Stargate Worlds: An ION Chat with Joe Ybarra
At the recent ION conference, MMORPG.com's Carolyn Koh had the opportunity to speak with Joe Ybarra of FireSky's Stargate Worlds. The pair talked about the progress of the game, and a little bit about subjects like beta and mini-games.
Joe Ybarra is one of the original game producers for Electronic Arts. His roster of achievements in award winning games include Bards Tale and Starflight, and his MMORPG credits include Shadowbane and Matrix Online. At the 2008 ION Games Conference, I finally tracked him down for a chat about Stargate Worlds which will be published by FireSky, a subsidiary of Cheyenne Mountain Entertainment.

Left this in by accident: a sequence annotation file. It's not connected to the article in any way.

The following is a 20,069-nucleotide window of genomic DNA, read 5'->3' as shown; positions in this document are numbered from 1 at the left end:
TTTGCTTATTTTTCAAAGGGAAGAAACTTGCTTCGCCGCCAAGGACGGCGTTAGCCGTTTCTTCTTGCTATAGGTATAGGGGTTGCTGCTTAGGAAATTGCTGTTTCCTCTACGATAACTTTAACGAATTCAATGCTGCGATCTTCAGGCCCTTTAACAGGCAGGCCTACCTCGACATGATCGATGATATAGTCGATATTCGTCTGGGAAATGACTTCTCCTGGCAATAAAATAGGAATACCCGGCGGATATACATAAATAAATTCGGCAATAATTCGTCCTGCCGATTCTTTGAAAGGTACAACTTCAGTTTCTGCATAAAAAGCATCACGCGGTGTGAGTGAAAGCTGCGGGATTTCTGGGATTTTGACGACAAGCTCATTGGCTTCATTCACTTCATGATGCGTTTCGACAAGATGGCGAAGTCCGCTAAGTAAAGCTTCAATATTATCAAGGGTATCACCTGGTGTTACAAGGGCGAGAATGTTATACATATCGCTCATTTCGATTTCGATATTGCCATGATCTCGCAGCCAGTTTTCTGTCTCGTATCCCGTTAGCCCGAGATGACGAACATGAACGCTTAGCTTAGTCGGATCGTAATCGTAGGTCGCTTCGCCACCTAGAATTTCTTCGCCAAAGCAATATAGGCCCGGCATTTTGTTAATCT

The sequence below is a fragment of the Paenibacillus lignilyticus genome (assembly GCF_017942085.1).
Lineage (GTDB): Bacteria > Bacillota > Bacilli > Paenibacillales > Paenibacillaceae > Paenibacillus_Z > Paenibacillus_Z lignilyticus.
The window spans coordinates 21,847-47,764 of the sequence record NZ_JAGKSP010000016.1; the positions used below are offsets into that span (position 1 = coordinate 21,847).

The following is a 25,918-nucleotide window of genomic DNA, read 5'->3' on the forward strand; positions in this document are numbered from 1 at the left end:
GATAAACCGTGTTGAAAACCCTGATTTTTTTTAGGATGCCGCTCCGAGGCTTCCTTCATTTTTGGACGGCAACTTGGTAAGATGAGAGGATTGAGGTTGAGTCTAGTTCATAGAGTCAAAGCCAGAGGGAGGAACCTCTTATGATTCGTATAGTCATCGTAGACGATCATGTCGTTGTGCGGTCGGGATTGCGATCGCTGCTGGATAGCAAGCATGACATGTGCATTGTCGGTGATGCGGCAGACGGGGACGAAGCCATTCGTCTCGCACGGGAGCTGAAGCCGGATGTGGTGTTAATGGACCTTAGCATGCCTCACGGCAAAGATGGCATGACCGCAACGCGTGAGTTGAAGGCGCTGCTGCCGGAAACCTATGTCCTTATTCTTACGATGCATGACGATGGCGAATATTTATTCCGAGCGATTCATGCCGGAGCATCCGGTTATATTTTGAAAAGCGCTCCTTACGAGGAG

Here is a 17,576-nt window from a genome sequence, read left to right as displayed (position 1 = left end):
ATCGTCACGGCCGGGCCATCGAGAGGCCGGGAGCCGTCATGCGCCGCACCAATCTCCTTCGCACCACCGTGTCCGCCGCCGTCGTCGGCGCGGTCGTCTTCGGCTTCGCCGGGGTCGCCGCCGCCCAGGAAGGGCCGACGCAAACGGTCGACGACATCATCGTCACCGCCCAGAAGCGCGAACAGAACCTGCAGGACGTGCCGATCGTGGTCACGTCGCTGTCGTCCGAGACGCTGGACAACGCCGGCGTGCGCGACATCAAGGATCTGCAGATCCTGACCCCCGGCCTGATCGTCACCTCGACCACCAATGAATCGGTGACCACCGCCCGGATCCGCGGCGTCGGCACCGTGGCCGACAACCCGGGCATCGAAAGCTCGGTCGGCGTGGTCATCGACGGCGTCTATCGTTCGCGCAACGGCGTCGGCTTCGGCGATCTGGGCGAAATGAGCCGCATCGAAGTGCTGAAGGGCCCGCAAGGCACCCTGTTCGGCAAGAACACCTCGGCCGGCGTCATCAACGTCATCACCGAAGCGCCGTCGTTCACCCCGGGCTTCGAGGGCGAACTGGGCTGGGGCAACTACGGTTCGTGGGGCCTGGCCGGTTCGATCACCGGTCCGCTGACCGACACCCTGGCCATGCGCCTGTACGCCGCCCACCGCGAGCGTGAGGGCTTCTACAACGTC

“How,” I asked Joe Ybarra, Senior Vice President of Strategic Operations at Firesky, “did you get involved in making Stargate World?” I wanted to know how a small software company that started out as Cheyenne Mountain Entertainment ended up with an IP like Stargate and the cooperation with MGM studios for an MMORPG. In 2002, I was told, the original founders of the company were working for MGM on DvD work – the menus and additional features on the DvDs of movies they sold. The founders were really big Stargate fans and managed to obtain an option to develop a Stargate online game, and in 2005 hired Joe to run the project. “I was employee number one and built Stargate Studios up from scratch,” said Ybarra, “The first thing I had to do was watch the series. I had only watched the movie at that point.” There are ten seasons of Stargate SG-1 and currently, Stargate Atlantis is in its fifth season. There are over 240 episodes of the show and it took Joe six months to watch them all. During which time, he also made the level cap with his character in World of Warcraft. Firesky has a required ten episode list that all developers must watch to understand the very basics of the world, but all watch beyond that. Set between seasons three and eight and before Stargate Atlantis, Stargate Worlds picks up on the multitude of plots that already exist and are expanding on them. The Jaffa Rebellion is one of these plots that Stargate World builds upon, and they have also added new material that fleshes out the tension between the Praxis and the Alliance. Ybarra recommended the largest fan-site for Stargate, Gateworld’s http://www.gateworld.net top 100 list for players who want to familiarize themselves with the history and lore of Stargate. He also recommended watching various one-off episodes such as the Destruction of Nagada for a better understanding of the events that shape the world of Stargate. “We enjoy the subtle humor in the Stargate episodes and you’ll find much of it in game as well. Watch the 100th episode,” said Ybarra, “It shows that they don’t take themselves too seriously as it pokes fun at themselves.” The 100th episode of Stargate SG-1 is titled “Wormhole Xtreme!” and produced as a “special” that was full of inside jokes and cameo appearances. The title also refers to a campy Sci-Fi series of the same name that is a show-within-a-show. “How does MGM figure into Stargate Worlds?” I wanted to know. “The producers encourage us to build new material based on the original storyline,” was the response. “Stargate Worlds is part of the big storyline. New material is drawn from the original storyline and will be familiar to fans, and keeping in canon. In fact, MGM and the producers of Stargate see Stargate Worlds as part of canon.” “We have a very close relationship with MGM,” said Ybarra, “and we’re on their automated script delivery system. Each time a new script is ready, we get a copy.” There has been quite a bit of content and progress exchange, and the actors are also very interested in the game. After launch, the Live Team will be writing “Atlantis” era material and current content – for example, mentions of Ancient Technology and puddle jumpers – are oriented to lead up to the current TV timeline. The gameplay model will also follow the TV model in that it is episodic and mission based. The quest logic is the vehicle to carry the story, and provides the backbone of how the player progresses. “So how is the game getting along? What news have you got for eager fans?” “It’s not moving as fast as I would like,” Ybarra laughed, “does it ever? But it is coming along very nicely. Currently, we are working on internal playtesting. One of the items that currently is receiving attention is the polish of the game UI elements. For example, we use the concept of “Cover” as this is a modern – if not futuristic – combat system afterall. How good is our cover system? We’re concentrating on strategy and combat. Our UI has to be intuitive, and there’s a lot of work still to be done on it.” Tuning of the AI is also a major priority at this time as the enemies you face in game will be similar to those seen on the TV series, and it is infrequent that enemies you run into are unintelligent. On the same subject, the combat system of Stargate Worlds is tuned for one against many with a minimum of three opponents and a median of five to seven. This too is due to the modern combat system. Ybarra expects that players of the MMOG will be fans of the show that may not ever have played a PC game before, much less and MMOG. Or it could be MMOG fans who are looking for a Sci-Fi genre MMOG to play who may not have watched any Stargate TV episodes at all and the entire spectrum in between. As such, accessibility is important and their usability lab is testing the tutorials using “naïve” users and gauging the difficulty of the learning curve. There are also many mini-games that will be found in Stargate Worlds. For example reverse engineering alien technology, learning how to pick locks and freeing enslaved Goa’uld prisoners. Beta signup is open right now and Ybarra expects that closed beta will begin in the next couple of months to begin working on “pocket worlds”, that is testing situations in quests, missions and combat. The community site is also being revamped and will soon contain a knowledge base and game information. Finally, I asked if the actors and Stargate characters are involved in some fashion in the game. “Oh, very much so,” said Ybarra, “We interact with the actors and they are all very interested in the progress of the game and sometimes have ideas for us. As for the major characters being in the game, most likely they will be used for live events.” “So, much like Darth Vader walking around in Star Wars and interacting with the players, perhaps we may have the actors themselves playing their Stargate World characters in game?” I probed. Ybarra merely smiled.